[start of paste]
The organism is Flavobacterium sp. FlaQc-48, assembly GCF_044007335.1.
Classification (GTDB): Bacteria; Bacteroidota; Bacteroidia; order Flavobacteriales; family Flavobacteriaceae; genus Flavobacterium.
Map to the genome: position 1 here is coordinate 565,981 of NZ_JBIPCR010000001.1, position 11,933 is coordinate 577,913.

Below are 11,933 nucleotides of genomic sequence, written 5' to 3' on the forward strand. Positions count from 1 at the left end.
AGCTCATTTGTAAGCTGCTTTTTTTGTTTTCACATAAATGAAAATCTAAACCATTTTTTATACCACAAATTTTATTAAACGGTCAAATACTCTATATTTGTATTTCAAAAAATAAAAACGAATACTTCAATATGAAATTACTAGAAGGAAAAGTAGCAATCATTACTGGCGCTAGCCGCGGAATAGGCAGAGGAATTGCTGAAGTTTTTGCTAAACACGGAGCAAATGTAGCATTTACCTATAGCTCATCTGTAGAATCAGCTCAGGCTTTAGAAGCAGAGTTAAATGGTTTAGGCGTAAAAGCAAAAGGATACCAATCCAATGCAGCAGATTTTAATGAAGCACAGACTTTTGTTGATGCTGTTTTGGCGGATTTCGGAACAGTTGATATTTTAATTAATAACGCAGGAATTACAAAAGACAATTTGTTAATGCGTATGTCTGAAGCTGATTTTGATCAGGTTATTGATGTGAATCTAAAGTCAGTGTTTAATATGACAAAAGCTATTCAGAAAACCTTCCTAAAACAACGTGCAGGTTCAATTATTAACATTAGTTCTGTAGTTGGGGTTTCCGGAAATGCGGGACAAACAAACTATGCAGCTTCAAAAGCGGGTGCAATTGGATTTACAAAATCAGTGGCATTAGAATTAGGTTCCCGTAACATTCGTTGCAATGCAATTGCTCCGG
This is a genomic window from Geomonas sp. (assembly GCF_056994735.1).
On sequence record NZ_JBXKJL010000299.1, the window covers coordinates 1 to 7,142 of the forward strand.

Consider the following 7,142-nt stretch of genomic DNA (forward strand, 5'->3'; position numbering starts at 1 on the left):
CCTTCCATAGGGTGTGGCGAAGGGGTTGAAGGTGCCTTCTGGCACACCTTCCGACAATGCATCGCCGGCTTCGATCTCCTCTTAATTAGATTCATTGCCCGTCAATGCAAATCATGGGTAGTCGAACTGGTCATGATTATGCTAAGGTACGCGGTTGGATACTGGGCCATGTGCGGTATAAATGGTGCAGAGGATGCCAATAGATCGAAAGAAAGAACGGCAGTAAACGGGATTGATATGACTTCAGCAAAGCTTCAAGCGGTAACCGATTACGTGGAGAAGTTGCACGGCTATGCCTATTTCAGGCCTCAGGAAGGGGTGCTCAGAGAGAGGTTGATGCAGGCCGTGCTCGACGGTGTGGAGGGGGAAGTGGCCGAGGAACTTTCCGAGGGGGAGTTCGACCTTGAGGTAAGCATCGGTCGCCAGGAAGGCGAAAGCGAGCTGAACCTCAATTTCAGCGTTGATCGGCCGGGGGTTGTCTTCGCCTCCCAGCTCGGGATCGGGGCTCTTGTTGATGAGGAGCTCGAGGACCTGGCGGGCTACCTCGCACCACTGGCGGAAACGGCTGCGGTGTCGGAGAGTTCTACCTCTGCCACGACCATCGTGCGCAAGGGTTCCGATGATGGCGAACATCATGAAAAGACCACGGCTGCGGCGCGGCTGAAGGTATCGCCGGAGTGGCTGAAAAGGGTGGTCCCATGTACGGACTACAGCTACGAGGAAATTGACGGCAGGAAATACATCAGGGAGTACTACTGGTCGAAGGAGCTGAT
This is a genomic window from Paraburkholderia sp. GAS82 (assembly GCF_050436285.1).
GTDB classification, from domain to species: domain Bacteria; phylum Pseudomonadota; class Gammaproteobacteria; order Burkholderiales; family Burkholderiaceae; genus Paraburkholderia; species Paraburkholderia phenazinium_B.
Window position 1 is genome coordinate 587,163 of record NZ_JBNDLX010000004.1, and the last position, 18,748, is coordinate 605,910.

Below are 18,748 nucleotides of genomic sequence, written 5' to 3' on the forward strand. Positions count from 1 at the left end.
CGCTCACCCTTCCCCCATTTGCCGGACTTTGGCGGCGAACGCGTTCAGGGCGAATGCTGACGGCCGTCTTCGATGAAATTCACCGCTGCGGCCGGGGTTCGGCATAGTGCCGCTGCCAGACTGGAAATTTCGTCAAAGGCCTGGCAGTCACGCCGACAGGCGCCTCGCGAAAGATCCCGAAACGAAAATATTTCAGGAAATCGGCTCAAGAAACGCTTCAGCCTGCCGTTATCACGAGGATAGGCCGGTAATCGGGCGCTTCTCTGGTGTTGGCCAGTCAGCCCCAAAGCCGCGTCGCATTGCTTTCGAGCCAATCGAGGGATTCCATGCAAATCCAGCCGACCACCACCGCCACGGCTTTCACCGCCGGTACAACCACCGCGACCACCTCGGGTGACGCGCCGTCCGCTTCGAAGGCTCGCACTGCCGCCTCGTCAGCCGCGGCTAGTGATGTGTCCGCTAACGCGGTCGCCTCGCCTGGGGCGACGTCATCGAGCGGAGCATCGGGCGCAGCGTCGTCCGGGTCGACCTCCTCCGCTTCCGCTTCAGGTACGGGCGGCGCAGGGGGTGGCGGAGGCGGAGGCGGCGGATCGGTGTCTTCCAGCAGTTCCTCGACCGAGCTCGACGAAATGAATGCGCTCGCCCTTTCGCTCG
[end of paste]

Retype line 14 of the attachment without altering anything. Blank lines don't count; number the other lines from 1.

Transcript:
CGCTCACCCTTCCCCCATTTGCCGGACTTTGGCGGCGAACGCGTTCAGGGCGAATGCTGACGGCCGTCTTCGATGAAATTCACCGCTGCGGCCGGGGTTCGGCATAGTGCCGCTGCCAGACTGGAAATTTCGTCAAAGGCCTGGCAGTCACGCCGACAGGCGCCTCGCGAAAGATCCCGAAACGAAAATATTTCAGGAAATCGGCTCAAGAAACGCTTCAGCCTGCCGTTATCACGAGGATAGGCCGGTAATCGGGCGCTTCTCTGGTGTTGGCCAGTCAGCCCCAAAGCCGCGTCGCATTGCTTTCGAGCCAATCGAGGGATTCCATGCAAATCCAGCCGACCACCACCGCCACGGCTTTCACCGCCGGTACAACCACCGCGACCACCTCGGGTGACGCGCCGTCCGCTTCGAAGGCTCGCACTGCCGCCTCGTCAGCCGCGGCTAGTGATGTGTCCGCTAACGCGGTCGCCTCGCCTGGGGCGACGTCATCGAGCGGAGCATCGGGCGCAGCGTCGTCCGGGTCGACCTCCTCCGCTTCCGCTTCAGGTACGGGCGGCGCAGGGGGTGGCGGAGGCGGAGGCGGCGGATCGGTGTCTTCCAGCAGTTCCTCGACCGAGCTCGACGAAATGAATGCGCTCGCCCTTTCGCTCG